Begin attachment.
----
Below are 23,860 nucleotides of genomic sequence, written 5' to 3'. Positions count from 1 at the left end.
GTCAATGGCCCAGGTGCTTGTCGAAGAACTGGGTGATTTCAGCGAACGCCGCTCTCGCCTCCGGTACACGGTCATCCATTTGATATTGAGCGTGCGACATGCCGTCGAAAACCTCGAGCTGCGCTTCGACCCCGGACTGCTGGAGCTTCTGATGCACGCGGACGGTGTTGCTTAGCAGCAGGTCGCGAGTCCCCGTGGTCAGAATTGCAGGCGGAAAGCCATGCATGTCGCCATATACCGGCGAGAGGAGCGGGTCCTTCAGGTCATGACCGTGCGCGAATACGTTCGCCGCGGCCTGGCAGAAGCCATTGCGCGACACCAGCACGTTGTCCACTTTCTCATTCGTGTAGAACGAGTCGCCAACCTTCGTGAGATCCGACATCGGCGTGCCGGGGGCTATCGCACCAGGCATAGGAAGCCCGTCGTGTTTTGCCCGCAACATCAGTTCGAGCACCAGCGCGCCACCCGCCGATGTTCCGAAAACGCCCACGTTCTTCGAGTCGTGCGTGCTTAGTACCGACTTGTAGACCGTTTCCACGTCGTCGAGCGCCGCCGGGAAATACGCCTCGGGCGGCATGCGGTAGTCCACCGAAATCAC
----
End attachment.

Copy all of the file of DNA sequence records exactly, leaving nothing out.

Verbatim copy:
Below are 23,860 nucleotides of genomic sequence, written 5' to 3'. Positions count from 1 at the left end.
GTCAATGGCCCAGGTGCTTGTCGAAGAACTGGGTGATTTCAGCGAACGCCGCTCTCGCCTCCGGTACACGGTCATCCATTTGATATTGAGCGTGCGACATGCCGTCGAAAACCTCGAGCTGCGCTTCGACCCCGGACTGCTGGAGCTTCTGATGCACGCGGACGGTGTTGCTTAGCAGCAGGTCGCGAGTCCCCGTGGTCAGAATTGCAGGCGGAAAGCCATGCATGTCGCCATATACCGGCGAGAGGAGCGGGTCCTTCAGGTCATGACCGTGCGCGAATACGTTCGCCGCGGCCTGGCAGAAGCCATTGCGCGACACCAGCACGTTGTCCACTTTCTCATTCGTGTAGAACGAGTCGCCAACCTTCGTGAGATCCGACATCGGCGTGCCGGGGGCTATCGCACCAGGCATAGGAAGCCCGTCGTGTTTTGCCCGCAACATCAGTTCGAGCACCAGCGCGCCACCCGCCGATGTTCCGAAAACGCCCACGTTCTTCGAGTCGTGCGTGCTTAGTACCGACTTGTAGACCGTTTCCACGTCGTCGAGCGCCGCCGGGAAATACGCCTCGGGCGGCATGCGGTAGTCCACCGAAATCAC